Reporting Vulnerabilities is for the Brave

I came across this nice article: Reporting Vulnerabilities is for the Brave by Pascal Meunier. The article speaks about how frequently vulnerability researchers come face to face with the ugly side of disclosing vulnerabilities, such as in the case of Eric McCarty.

In my opinion this post is worth reading, however I don’t agree with his conclusion that it is better to keep quiet than tell anyone, as this is the same problem that allows (for example – though it is not for the same outcome) organized crime to still exist, or even more to find security issues that are “previously” unknown – or such as in the case of this article, unpublished due to fear of being sued by the vendor.

  • Matthew Murphy

    The article you cite seems to be very specific in referring to vulnerabilities in web sites. As far as production web sites, the legal minefield is much wider. I don’t believe that article was meant to discourage the reporting of software vulnerabilities, rather vulnerabilities in custom applications that were encountered by probing for vulnerabilities in others’ systems.

  • Sid

    I’ve only ever found two flaws in web sites that were closed source and custom made. For one I was treated like a fool until I provided proof (without requesting authorisation, I’m a well-meaning non-cautius student as Meunier puts it), then the problem was fixed according to the code I emailed. For the second issues they emailed saying thanks but have done nothing about it.
    I do think the flaws should be reported, but perhaps someone should set up something allowing it to be totally anonymous.

  • digi7al64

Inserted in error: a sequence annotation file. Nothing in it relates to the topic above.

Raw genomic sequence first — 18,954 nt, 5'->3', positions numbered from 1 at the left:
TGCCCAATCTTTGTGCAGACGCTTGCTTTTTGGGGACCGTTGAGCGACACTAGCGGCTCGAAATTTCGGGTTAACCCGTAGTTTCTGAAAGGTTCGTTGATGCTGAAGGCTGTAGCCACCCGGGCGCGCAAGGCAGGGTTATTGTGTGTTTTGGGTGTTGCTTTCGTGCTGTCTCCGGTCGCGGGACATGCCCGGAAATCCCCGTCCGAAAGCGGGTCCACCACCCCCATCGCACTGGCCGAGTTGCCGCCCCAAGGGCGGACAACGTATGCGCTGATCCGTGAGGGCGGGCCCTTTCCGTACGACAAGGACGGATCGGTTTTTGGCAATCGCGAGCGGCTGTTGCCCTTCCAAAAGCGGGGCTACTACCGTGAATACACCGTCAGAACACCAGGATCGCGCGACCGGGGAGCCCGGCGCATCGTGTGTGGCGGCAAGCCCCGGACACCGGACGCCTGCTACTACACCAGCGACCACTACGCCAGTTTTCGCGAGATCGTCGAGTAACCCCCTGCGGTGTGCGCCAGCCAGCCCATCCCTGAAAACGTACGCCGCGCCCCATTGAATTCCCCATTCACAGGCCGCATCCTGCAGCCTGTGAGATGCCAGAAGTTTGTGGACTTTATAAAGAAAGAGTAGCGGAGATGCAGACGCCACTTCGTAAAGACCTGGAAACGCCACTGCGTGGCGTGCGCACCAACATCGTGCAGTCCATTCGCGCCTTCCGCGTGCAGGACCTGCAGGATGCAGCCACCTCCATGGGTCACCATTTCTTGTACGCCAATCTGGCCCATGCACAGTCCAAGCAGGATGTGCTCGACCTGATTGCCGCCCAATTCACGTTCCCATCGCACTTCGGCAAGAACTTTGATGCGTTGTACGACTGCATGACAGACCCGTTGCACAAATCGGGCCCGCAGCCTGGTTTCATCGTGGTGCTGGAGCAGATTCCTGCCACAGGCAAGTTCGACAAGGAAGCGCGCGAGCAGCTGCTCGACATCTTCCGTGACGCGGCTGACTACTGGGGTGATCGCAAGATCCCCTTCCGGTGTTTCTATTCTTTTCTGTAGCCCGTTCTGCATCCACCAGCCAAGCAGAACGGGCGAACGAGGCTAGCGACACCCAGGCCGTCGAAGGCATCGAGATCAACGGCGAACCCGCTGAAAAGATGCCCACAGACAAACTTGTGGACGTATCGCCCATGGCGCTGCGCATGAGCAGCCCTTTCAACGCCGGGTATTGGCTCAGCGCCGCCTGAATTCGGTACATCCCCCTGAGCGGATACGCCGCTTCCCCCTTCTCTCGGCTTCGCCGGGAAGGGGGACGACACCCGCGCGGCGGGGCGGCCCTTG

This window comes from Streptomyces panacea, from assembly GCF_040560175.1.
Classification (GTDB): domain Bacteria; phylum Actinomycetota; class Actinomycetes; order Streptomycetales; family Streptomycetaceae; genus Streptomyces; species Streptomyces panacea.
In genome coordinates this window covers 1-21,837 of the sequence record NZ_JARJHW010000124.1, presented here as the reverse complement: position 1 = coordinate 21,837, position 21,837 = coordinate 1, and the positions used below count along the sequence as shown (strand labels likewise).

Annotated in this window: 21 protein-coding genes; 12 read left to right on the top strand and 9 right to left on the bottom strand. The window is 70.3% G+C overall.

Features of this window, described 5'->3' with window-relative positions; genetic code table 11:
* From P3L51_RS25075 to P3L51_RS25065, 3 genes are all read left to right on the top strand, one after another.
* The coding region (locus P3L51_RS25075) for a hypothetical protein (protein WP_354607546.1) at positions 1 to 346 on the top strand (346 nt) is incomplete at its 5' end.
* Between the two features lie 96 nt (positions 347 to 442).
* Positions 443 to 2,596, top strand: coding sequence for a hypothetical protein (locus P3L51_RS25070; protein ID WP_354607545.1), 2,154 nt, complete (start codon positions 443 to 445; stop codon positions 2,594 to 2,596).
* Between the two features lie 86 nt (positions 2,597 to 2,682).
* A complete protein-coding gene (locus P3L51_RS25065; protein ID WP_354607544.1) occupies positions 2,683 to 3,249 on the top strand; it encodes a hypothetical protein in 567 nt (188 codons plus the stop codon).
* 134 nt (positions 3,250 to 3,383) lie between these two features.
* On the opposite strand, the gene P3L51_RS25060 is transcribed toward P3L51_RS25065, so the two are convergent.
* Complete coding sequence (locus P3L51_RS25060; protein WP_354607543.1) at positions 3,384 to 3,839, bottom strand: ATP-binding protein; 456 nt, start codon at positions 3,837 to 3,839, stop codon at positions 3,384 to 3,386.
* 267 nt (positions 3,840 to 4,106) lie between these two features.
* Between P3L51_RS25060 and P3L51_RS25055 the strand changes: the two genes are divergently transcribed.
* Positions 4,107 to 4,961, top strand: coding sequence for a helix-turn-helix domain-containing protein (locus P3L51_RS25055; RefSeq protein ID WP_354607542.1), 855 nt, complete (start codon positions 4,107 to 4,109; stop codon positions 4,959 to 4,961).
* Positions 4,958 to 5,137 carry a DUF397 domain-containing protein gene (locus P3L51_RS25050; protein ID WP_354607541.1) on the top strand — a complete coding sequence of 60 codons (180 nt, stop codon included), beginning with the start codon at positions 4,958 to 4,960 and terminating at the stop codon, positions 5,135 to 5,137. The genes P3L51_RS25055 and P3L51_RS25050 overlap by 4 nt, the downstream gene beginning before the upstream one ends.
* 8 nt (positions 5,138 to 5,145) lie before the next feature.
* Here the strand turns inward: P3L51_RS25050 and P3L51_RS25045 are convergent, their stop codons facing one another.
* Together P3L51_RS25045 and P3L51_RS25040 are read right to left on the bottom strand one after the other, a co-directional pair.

Recently I have found 2 find major spoilts in popular web based software for 2 different companies that are both market leaders in there respective fields.

    Each allowed me to take entire control of the system with admin privileges (had i chosen to).

    A third system i compromised was a custom made application that served about 10000 unique users and contained sensitive and personally identifable information.

    All have been reported to the developers with no problems.

    Hence, the moral is don’t tell the company using the software, tell the people that developed it and point out how it might be fixed.

    I mean the world needs grey hat hackers to help other programmers secure there code and if they don’t won’t our help, then they should be prepared to compensate the people whos accounts and personal data they have allowed to be compromised.

  • Sid

    The problem is that often they don’t provide any contact details to contact the development team, only the support/PR section of the company. Also if the web site was made by a third party (or even someone on rentACoder) then they may simply not care.

    That is still a good and valid point though, where possible report straight to the developers.